Wow, that was a big statement!  You mean I can enter into the Kingdom of Heaven now?  Well yes, that is what I am saying, and I believe that was what Jesus was saying.  In fact, I would even say that is what the gospel is all about.

And if you do that you may be in the best position to absorb the culture into yourself, and reproduce it on earth.  I’m not suggesting that you stay there, and don’t come back.  That will be the situation when you’ve ‘shuffled of the mortal coil’.  In the meantime, you can go there, and come back, in the spirit. There is a guest room reserved for you in the Father's house.  Jesus has made a permanent reservation in the hotel for you.  You can visit whenever you like.   In our Father's house there are lots of guest rooms.

Don’t get too hung up about what you call it.  I call it entering our Father’s house.  Call it prayer if you like.  But it is not the kind of prayer where I am down here and God is up there, and I am sending requests in an upward direction.  It is much more like knowing that I am in the presence of the Father, I am in the same room.  And I don’t know what your definition of heaven is, mine is the place where God our Father is.  In fact, what I am talking about could be called a communion – a union with - it is my spirit in union with God’s Holy Spirit which is in me.   You can call it meditation if you like, but it is not the kind of meditation where you want to empty yourself.  In fact, it is the kind of meditation where you seek to be filled – filled with the Holy Spirit.

Let me ask you a cheeky question, and I hope you don’t think I’m being irreverent here.  When you lift someone up in prayer, do you think of yourself as pushing them up from below, or do you know that you are in the Father’s presence, and you are giving them a hand up into it?  I hope you realise that I am using picture language in this.  In reality the kingdom of Heaven is neither up there nor down here.  The kingdom of Heaven is within you.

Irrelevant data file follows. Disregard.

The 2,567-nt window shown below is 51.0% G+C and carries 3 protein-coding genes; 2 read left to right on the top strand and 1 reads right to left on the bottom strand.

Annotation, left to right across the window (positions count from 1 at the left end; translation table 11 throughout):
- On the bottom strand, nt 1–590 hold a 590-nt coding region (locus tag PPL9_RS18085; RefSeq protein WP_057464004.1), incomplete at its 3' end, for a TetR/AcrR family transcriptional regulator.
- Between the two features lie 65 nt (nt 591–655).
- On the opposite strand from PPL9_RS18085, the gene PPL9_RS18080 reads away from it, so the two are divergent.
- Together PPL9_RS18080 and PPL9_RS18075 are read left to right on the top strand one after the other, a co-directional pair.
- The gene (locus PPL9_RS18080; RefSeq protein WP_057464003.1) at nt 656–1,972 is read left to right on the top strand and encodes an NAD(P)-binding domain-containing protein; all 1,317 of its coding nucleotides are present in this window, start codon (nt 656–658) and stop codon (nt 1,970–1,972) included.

Don’t get me wrong.  There’s not the slightest thing wrong with praying to our Father who is ‘up there.’  It’s what we do.  It’s what Jesus did.  All I am saying is that it is not the same as entering into the Kingdom of Heaven.  (By the way, I always think it’s interesting that we close our eyes and bow our heads to pray, when Jesus opened his eyes and looked up!)  

Ok, so how do you go about entering the kingdom of Heaven, then?  Do you have to get a visa before you can?  

Well, I suspect that I may be preaching to the converted here, as I guess many of you will recognise that you go there, or at least have been there.  But, for those who haven’t, it can seem like a conundrum!  As Winston Churchill said in another context, it is a riddle, wrapped in a mystery, inside an enigma!  So, if that is the way you feel, let me give a few clues to help you on the way.

Thomas in the Gospels was perplexed by the same conundrum.  I have an incredibly soft spot for Thomas.  Doubting Thomas!  I can relate to Thomas in so many ways.  Perhaps there’s a bit of Thomas in all of us.  ‘Show me the proof!’  There is a record of a great encounter between Jesus and Thomas at the beginning of chapter 14 of John’s gospel.  Actually, you need to start at the end of chapter 13.